Former Station Manager Faulted for Borrowing Fuel Without UNRA Authority

The UNRA probe commission has spotted illegalities and mismanagement of resources in the procurement of fuel at the Mbarara UNRA station.

Appearing as a witness, health the former manager at the Mbarara station, case Mr. Asaph Abeneitwe told the commission that the station often took fuel on credit because the card holder was not always conveniently available.

He claimed that it wasn’t practical for an order to be made for each time that necessitated fuel consumption. The commission however faulted Mr. Abeneitwe who is currently the Acting Regional Manager Southern for committing UNRA by borrowing fuel which was more than that allocated.

Commissioner Abraham Nkata tasked the witness to explain whether he has written approval by the UNRA Executive Director to do so.

“As a station manager, I was delegated the Accounting Officer’s powers to a certain point” said Mr. Abeneitwe. “Consuming the fuel on credit was an arrangement between the station and the service provider based on our confidence that we had more allocation the following month.”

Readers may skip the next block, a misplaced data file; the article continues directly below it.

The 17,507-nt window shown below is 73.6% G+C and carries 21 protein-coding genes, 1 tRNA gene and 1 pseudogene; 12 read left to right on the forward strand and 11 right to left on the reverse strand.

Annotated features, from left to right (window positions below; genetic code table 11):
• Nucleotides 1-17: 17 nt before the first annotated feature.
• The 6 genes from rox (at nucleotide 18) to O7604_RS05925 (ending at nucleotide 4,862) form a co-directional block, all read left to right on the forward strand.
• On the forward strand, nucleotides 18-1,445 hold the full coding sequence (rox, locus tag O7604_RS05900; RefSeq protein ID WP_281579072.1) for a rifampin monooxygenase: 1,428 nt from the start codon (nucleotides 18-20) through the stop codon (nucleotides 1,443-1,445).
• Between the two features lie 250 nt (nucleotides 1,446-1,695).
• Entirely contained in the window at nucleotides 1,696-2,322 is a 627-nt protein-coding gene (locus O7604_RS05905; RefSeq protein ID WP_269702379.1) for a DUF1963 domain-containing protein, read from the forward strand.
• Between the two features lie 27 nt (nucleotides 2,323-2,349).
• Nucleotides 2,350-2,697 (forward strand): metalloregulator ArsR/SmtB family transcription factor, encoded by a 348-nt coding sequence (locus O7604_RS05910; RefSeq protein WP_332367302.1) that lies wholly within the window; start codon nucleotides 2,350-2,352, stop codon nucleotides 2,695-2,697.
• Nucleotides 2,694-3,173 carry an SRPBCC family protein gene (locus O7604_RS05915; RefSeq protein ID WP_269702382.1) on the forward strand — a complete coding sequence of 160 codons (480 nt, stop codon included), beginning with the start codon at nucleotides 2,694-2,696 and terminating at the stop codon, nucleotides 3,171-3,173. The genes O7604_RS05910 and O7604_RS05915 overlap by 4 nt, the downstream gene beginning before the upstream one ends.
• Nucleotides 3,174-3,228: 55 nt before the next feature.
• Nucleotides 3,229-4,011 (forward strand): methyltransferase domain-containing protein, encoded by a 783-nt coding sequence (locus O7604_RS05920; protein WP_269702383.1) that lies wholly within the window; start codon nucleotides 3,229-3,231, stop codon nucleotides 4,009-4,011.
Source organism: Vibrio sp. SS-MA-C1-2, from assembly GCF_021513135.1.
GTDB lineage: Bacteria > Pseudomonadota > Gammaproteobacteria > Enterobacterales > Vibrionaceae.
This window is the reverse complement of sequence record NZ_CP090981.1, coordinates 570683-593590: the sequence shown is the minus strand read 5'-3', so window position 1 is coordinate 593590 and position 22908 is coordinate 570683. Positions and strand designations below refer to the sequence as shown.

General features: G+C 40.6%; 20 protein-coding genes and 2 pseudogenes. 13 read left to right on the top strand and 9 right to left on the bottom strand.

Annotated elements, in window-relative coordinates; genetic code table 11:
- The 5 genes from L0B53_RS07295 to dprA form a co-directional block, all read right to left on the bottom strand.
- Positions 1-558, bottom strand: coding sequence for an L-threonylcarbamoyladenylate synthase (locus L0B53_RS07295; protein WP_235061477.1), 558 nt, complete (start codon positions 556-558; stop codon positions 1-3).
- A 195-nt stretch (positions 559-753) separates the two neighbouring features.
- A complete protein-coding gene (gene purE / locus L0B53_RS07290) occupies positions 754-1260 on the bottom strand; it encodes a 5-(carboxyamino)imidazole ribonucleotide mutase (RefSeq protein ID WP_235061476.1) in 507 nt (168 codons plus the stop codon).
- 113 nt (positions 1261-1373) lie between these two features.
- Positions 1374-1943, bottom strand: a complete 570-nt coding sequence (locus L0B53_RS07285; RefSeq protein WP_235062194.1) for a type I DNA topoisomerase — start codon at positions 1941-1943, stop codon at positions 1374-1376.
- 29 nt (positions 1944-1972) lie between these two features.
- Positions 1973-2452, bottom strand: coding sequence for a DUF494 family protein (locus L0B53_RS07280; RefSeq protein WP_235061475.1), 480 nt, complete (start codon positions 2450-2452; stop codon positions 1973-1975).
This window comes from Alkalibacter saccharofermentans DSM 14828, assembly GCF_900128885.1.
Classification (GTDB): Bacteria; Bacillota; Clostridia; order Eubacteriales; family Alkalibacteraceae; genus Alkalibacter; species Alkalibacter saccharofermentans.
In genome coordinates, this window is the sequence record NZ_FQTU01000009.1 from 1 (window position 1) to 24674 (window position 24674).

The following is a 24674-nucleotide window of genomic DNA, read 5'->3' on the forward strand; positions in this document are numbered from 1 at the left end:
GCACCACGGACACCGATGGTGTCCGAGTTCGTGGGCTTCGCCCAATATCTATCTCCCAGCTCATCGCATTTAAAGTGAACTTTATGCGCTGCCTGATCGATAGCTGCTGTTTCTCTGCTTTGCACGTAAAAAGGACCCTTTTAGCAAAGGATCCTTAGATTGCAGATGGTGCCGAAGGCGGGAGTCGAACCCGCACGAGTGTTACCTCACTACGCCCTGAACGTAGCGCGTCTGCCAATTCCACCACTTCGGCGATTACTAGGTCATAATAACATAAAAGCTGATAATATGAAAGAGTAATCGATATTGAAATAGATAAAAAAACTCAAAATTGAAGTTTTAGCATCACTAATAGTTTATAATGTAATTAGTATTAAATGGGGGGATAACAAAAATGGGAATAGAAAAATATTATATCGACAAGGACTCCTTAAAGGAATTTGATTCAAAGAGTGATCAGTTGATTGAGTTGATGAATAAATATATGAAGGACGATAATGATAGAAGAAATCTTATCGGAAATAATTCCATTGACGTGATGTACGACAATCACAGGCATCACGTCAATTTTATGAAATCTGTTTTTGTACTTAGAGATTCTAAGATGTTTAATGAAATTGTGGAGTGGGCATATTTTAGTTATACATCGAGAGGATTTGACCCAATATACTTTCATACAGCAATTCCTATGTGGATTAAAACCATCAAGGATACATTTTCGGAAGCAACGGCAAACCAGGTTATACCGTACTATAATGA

However, Nkata insisted to stress that the then station manager misused government funds without following the stipulated channels. “Your decission to commit UNRA to such big credit transactions was irregular and illegal. Delegation of procurement authority is catered for in the law, and thus your actions outside the procurement guidelines were illegal” stated Commissioner Nkata.

The witness went ahead to argue that the Mbarara station had too much work load compared to other UNRA stations and thus getting equal fuel allocations as the others wasn’t realistic.

“Mbarara station triples or even quadruples most of the stations in the country. The fuel given to us was always disapropriate.”


The other issue that raised concern was the fact that Mbarara station often drew fuel at once and hoarded it in advance. The witness said this was done to avoid losing their balance since fuel given by Shell was given for a particular month.

“We did this to avoid the inconveniencing long appeal process that was required to recover a balance” the witness said. According to the figures provided to the commission by Shell Uganda, staff at Mbarara station drew fuel as much as 9,000 litres in a single day.

In Mr. Abeneitwe’s breakdown of fuel consumption however, these ‘abnormal’ transactions were not reflected. It showed daily fuel withdraws in a range of 10 to 50 litres. In his recommendations to the commission, Mr. Abeneitwe proposed that UNRA provides proportionate fuel to its stations.

He admitted that his management failed to put measures to control fuel consumption but claimed that circumstances often forced him to improvise certain actions.

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